In the last few years, Margate has been called “Shoreditch-on-Sea” — a reference to its shared characteristics with a much-changed east London over the past decade. This is a town with an artistic heritage (Tracey Emin is from Margate and the Turner Contemporary opened here in 2011) but in the past half decade, a group of new, creative incomers has arrived. The small seaside town on the “island” of Thanet, on Kent’s east coast, used to serve as a destination for English holidaymakers. Today, it is reborn, and has replaced Brighton as the go-to trendy getaway for London’s hipster class — but 90 minutes on the train out of King’s Cross. Margate’s food scene, like its art scene, is thriving: take in excellent modern seafood restaurants, a cafe devoted to cheese, a speciality coffee shop, a traditional gelateria — and more.Read More
The Best Places to Eat in Margate, Kent
From a cheese and wine shop on the sea’s edge, to tiny modern seafood restaurants, and unmissable Campanian delicacies
Formerly a next generation greasy spoon that looked eastwards to Antipodean brunch culture for a few flashes of nouveau embellishment, Fort’s has been taken over by Will Pitts, Chris Rye, and Jessie May Peters, veterans of London and Paris’ speciality coffee scenes. The focus is excellent coffee from Cornwall’s Origin, and excellent sandwiches of all stripes, with sage fried egg and tomato confit; chorizo hash with caramelised red pepper; and mackerel and horseradish pâté stars.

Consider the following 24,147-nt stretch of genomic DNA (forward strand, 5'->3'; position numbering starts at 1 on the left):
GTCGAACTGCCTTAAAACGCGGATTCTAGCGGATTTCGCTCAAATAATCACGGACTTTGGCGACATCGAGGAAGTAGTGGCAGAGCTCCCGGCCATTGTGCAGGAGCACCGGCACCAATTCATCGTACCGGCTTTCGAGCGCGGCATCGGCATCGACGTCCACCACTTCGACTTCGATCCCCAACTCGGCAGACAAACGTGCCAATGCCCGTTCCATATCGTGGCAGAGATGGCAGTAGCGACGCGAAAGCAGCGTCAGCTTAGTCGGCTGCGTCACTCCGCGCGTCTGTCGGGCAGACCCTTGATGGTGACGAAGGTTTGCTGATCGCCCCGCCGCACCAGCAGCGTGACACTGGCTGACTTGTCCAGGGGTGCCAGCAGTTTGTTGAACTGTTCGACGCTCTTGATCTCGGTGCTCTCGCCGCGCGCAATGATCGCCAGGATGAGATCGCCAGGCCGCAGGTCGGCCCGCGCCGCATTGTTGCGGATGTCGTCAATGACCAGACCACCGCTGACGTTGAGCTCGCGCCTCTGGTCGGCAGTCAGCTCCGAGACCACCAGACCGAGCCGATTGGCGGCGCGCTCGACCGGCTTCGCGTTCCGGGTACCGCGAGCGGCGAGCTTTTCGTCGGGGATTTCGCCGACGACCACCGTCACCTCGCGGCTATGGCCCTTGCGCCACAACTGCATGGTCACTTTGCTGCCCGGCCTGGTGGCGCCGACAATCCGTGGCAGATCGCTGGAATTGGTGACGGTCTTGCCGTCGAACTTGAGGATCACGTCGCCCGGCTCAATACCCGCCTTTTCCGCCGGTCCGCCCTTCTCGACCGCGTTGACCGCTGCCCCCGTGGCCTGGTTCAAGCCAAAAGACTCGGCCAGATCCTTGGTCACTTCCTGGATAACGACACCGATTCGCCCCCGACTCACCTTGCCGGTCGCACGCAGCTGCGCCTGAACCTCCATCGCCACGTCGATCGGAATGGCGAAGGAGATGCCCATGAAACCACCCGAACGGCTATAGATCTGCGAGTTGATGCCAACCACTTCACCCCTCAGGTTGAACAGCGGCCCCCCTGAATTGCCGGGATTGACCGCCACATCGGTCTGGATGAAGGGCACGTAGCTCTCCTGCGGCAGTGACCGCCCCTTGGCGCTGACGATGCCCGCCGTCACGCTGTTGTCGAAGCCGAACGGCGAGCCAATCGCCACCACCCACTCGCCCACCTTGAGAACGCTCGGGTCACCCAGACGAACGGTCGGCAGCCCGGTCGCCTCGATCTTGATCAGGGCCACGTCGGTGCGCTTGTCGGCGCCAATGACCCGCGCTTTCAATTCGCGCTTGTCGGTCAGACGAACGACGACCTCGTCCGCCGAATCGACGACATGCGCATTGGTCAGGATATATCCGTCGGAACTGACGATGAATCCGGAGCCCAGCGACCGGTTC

A new arrival from the team behind east London favourite Brawn, Sargasso has taken a prime position on the Harbour Arm and dedicated it to the breezy Mediterranean cooking that has one its antecedent so much praise. A meal can be created from snacks alone — including stunning Cantabrian anchovies in oil and herbs, and some cloudlike Parmesan fritters — but those in search of heartier sustenance can look to crab and girolle spaghetti; grilled quail with romesco; and turbot with olive oil and lemon.
Music industry couple Johan Karlberg and Carey Mann Karlberg opened this Scandi-inspired hole-in-the-wall café on the Harbour Arm right when Margate kicked off a couple of years ago. Good espresso comes from Allpress; pour over and filter coffee is now supplied by local roaster, Curve. Solid snacks, somehow assemble from behind the tiny counter are chiefly in teh Scandinavia open sandwich tradition. Of them, prawn smørrebrød is the best. Perhaps not surprisingly, there’s also pickled herring boards and cinnamon buns. One might call it “Brit fika on sea.”
It is testament to Margate’s recent resurgence that a restaurant, deli and fresh pasta shop — specialising in the cuisine of Campania, in southern Italy — is a viable business in this small English seaside town. Bottega Caruso imports artisanal produce from an area called Sannio including cheeses, salumi, nduja, wine, pickles, olive oil, the company’s own family’s bottled tomato sauces and jars of preserved cime di rapa. The joyous and generous weekly-changing menu might include escarole, kale and bean stew; braised cuttlefish, squid, peas and Jersey Royals; troccoli pasta with wild sea bass and bottarga; or cavatelli pasta with asparagus and broad beans. One for lovers of food and of Italy.
Peter's Fish Factory Margate
Yes, there’s the Buoy and Oyster’s summer pop-up for more gussied up fish and chips, but Peter’s is the seafront original and the place with a phenomenal queue come feeding time. All usual chippy rules apply: request a fresh fry on the fish (but it’s pretty much standard, except at the peakest of peaks); seek a battered saveloy if you find it; add curry sauce.